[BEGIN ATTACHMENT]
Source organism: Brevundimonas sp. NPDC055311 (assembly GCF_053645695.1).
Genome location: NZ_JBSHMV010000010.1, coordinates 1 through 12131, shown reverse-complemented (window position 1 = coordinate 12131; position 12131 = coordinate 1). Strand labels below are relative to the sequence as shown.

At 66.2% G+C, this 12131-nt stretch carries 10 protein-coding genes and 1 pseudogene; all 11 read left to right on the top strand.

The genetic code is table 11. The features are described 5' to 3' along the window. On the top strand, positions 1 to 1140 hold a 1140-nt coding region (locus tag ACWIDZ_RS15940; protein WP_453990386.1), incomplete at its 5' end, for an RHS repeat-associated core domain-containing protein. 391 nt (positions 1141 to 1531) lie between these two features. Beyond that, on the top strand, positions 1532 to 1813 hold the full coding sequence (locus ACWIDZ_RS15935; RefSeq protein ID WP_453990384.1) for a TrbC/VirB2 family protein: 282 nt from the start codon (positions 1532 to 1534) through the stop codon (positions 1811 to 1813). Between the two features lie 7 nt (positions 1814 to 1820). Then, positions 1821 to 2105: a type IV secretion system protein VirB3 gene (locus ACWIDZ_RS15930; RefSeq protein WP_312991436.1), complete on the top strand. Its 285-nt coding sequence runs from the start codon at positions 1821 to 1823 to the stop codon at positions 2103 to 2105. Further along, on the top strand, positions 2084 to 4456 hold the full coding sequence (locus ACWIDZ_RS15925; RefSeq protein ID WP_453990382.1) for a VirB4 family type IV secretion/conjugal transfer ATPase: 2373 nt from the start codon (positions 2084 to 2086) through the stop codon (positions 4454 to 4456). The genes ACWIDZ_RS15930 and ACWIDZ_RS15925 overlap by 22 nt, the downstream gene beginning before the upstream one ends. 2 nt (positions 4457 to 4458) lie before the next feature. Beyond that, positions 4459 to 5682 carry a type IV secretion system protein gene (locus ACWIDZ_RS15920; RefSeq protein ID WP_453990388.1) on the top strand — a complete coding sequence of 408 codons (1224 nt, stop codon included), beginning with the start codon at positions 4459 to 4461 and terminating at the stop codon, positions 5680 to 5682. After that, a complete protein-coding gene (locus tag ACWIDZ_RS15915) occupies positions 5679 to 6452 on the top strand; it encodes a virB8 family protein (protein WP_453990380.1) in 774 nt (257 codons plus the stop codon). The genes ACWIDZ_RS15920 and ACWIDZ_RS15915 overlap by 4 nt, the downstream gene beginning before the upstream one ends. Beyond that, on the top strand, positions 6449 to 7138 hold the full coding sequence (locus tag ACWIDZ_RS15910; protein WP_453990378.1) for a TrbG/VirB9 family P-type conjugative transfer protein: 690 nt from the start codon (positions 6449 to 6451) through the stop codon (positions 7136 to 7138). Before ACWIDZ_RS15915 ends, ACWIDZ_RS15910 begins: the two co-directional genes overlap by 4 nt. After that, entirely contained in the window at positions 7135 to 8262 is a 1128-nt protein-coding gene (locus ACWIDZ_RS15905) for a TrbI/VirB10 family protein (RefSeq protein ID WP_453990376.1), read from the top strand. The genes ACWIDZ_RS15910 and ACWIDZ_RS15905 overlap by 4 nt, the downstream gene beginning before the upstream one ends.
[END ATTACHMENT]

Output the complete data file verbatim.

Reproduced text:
Source organism: Brevundimonas sp. NPDC055311 (assembly GCF_053645695.1).
Genome location: NZ_JBSHMV010000010.1, coordinates 1 through 12131, shown reverse-complemented (window position 1 = coordinate 12131; position 12131 = coordinate 1). Strand labels below are relative to the sequence as shown.

At 66.2% G+C, this 12131-nt stretch carries 10 protein-coding genes and 1 pseudogene; all 11 read left to right on the top strand.

The genetic code is table 11. The features are described 5' to 3' along the window. On the top strand, positions 1 to 1140 hold a 1140-nt coding region (locus tag ACWIDZ_RS15940; protein WP_453990386.1), incomplete at its 5' end, for an RHS repeat-associated core domain-containing protein. 391 nt (positions 1141 to 1531) lie between these two features. Beyond that, on the top strand, positions 1532 to 1813 hold the full coding sequence (locus ACWIDZ_RS15935; RefSeq protein ID WP_453990384.1) for a TrbC/VirB2 family protein: 282 nt from the start codon (positions 1532 to 1534) through the stop codon (positions 1811 to 1813). Between the two features lie 7 nt (positions 1814 to 1820). Then, positions 1821 to 2105: a type IV secretion system protein VirB3 gene (locus ACWIDZ_RS15930; RefSeq protein WP_312991436.1), complete on the top strand. Its 285-nt coding sequence runs from the start codon at positions 1821 to 1823 to the stop codon at positions 2103 to 2105. Further along, on the top strand, positions 2084 to 4456 hold the full coding sequence (locus ACWIDZ_RS15925; RefSeq protein ID WP_453990382.1) for a VirB4 family type IV secretion/conjugal transfer ATPase: 2373 nt from the start codon (positions 2084 to 2086) through the stop codon (positions 4454 to 4456). The genes ACWIDZ_RS15930 and ACWIDZ_RS15925 overlap by 22 nt, the downstream gene beginning before the upstream one ends. 2 nt (positions 4457 to 4458) lie before the next feature. Beyond that, positions 4459 to 5682 carry a type IV secretion system protein gene (locus ACWIDZ_RS15920; RefSeq protein ID WP_453990388.1) on the top strand — a complete coding sequence of 408 codons (1224 nt, stop codon included), beginning with the start codon at positions 4459 to 4461 and terminating at the stop codon, positions 5680 to 5682. After that, a complete protein-coding gene (locus tag ACWIDZ_RS15915) occupies positions 5679 to 6452 on the top strand; it encodes a virB8 family protein (protein WP_453990380.1) in 774 nt (257 codons plus the stop codon). The genes ACWIDZ_RS15920 and ACWIDZ_RS15915 overlap by 4 nt, the downstream gene beginning before the upstream one ends. Beyond that, on the top strand, positions 6449 to 7138 hold the full coding sequence (locus tag ACWIDZ_RS15910; protein WP_453990378.1) for a TrbG/VirB9 family P-type conjugative transfer protein: 690 nt from the start codon (positions 6449 to 6451) through the stop codon (positions 7136 to 7138). Before ACWIDZ_RS15915 ends, ACWIDZ_RS15910 begins: the two co-directional genes overlap by 4 nt. After that, entirely contained in the window at positions 7135 to 8262 is a 1128-nt protein-coding gene (locus ACWIDZ_RS15905) for a TrbI/VirB10 family protein (RefSeq protein ID WP_453990376.1), read from the top strand. The genes ACWIDZ_RS15910 and ACWIDZ_RS15905 overlap by 4 nt, the downstream gene beginning before the upstream one ends.